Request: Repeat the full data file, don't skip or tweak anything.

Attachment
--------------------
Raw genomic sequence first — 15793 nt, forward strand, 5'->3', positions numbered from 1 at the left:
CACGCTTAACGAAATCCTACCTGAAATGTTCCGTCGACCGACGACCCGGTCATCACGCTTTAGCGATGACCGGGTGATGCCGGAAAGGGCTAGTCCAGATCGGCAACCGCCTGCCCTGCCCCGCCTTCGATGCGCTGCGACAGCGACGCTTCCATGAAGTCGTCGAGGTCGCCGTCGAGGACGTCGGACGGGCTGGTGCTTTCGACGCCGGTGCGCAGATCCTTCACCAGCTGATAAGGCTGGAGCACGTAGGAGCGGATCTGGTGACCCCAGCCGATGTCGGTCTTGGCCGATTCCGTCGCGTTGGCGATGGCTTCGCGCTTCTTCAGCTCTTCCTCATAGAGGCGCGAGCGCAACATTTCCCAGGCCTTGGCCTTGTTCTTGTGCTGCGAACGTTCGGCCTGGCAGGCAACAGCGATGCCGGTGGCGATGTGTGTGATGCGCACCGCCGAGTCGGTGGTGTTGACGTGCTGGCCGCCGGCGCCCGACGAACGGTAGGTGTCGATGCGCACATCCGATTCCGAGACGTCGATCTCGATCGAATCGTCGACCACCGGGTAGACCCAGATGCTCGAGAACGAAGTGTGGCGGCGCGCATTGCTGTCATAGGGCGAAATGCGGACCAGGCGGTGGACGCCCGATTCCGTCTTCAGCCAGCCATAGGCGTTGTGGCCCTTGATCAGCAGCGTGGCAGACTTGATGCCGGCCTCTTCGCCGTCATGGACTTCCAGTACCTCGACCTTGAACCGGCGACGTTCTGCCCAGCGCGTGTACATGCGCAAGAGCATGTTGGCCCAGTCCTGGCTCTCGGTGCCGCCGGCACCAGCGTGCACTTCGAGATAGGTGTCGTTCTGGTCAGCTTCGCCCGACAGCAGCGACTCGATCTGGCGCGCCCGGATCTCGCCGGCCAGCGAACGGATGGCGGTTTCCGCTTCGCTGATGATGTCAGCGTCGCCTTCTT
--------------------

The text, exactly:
Raw genomic sequence first — 15793 nt, forward strand, 5'->3', positions numbered from 1 at the left:
CACGCTTAACGAAATCCTACCTGAAATGTTCCGTCGACCGACGACCCGGTCATCACGCTTTAGCGATGACCGGGTGATGCCGGAAAGGGCTAGTCCAGATCGGCAACCGCCTGCCCTGCCCCGCCTTCGATGCGCTGCGACAGCGACGCTTCCATGAAGTCGTCGAGGTCGCCGTCGAGGACGTCGGACGGGCTGGTGCTTTCGACGCCGGTGCGCAGATCCTTCACCAGCTGATAAGGCTGGAGCACGTAGGAGCGGATCTGGTGACCCCAGCCGATGTCGGTCTTGGCCGATTCCGTCGCGTTGGCGATGGCTTCGCGCTTCTTCAGCTCTTCCTCATAGAGGCGCGAGCGCAACATTTCCCAGGCCTTGGCCTTGTTCTTGTGCTGCGAACGTTCGGCCTGGCAGGCAACAGCGATGCCGGTGGCGATGTGTGTGATGCGCACCGCCGAGTCGGTGGTGTTGACGTGCTGGCCGCCGGCGCCCGACGAACGGTAGGTGTCGATGCGCACATCCGATTCCGAGACGTCGATCTCGATCGAATCGTCGACCACCGGGTAGACCCAGATGCTCGAGAACGAAGTGTGGCGGCGCGCATTGCTGTCATAGGGCGAAATGCGGACCAGGCGGTGGACGCCCGATTCCGTCTTCAGCCAGCCATAGGCGTTGTGGCCCTTGATCAGCAGCGTGGCAGACTTGATGCCGGCCTCTTCGCCGTCATGGACTTCCAGTACCTCGACCTTGAACCGGCGACGTTCTGCCCAGCGCGTGTACATGCGCAAGAGCATGTTGGCCCAGTCCTGGCTCTCGGTGCCGCCGGCACCAGCGTGCACTTCGAGATAGGTGTCGTTCTGGTCAGCTTCGCCCGACAGCAGCGACTCGATCTGGCGCGCCCGGATCTCGCCGGCCAGCGAACGGATGGCGGTTTCCGCTTCGCTGATGATGTCAGCGTCGCCTTCTT